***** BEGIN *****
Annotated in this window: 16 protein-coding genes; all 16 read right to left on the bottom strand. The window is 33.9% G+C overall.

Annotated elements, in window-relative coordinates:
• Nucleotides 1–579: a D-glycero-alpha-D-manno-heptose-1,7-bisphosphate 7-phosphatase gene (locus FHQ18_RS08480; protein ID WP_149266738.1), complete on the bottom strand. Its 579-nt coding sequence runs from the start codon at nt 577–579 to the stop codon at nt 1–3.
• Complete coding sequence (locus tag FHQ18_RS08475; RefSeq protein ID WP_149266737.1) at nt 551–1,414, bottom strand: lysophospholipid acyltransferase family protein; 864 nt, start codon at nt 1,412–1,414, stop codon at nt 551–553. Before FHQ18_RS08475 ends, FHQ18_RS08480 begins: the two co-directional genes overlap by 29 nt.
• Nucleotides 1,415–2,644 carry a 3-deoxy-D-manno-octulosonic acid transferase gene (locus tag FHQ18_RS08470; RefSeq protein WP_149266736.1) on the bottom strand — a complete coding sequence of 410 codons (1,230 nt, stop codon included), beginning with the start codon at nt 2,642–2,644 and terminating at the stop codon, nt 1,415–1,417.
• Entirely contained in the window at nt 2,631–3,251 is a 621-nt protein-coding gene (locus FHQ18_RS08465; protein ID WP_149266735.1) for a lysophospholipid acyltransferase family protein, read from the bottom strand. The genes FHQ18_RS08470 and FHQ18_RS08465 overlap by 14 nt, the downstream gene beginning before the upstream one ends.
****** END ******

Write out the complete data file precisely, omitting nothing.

Annotated in this window: 16 protein-coding genes; all 16 read right to left on the bottom strand. The window is 33.9% G+C overall.

Annotated elements, in window-relative coordinates:
• Nucleotides 1–579: a D-glycero-alpha-D-manno-heptose-1,7-bisphosphate 7-phosphatase gene (locus FHQ18_RS08480; protein ID WP_149266738.1), complete on the bottom strand. Its 579-nt coding sequence runs from the start codon at nt 577–579 to the stop codon at nt 1–3.
• Complete coding sequence (locus tag FHQ18_RS08475; RefSeq protein ID WP_149266737.1) at nt 551–1,414, bottom strand: lysophospholipid acyltransferase family protein; 864 nt, start codon at nt 1,412–1,414, stop codon at nt 551–553. Before FHQ18_RS08475 ends, FHQ18_RS08480 begins: the two co-directional genes overlap by 29 nt.
• Nucleotides 1,415–2,644 carry a 3-deoxy-D-manno-octulosonic acid transferase gene (locus tag FHQ18_RS08470; RefSeq protein WP_149266736.1) on the bottom strand — a complete coding sequence of 410 codons (1,230 nt, stop codon included), beginning with the start codon at nt 2,642–2,644 and terminating at the stop codon, nt 1,415–1,417.
• Entirely contained in the window at nt 2,631–3,251 is a 621-nt protein-coding gene (locus FHQ18_RS08465; protein ID WP_149266735.1) for a lysophospholipid acyltransferase family protein, read from the bottom strand. The genes FHQ18_RS08470 and FHQ18_RS08465 overlap by 14 nt, the downstream gene beginning before the upstream one ends.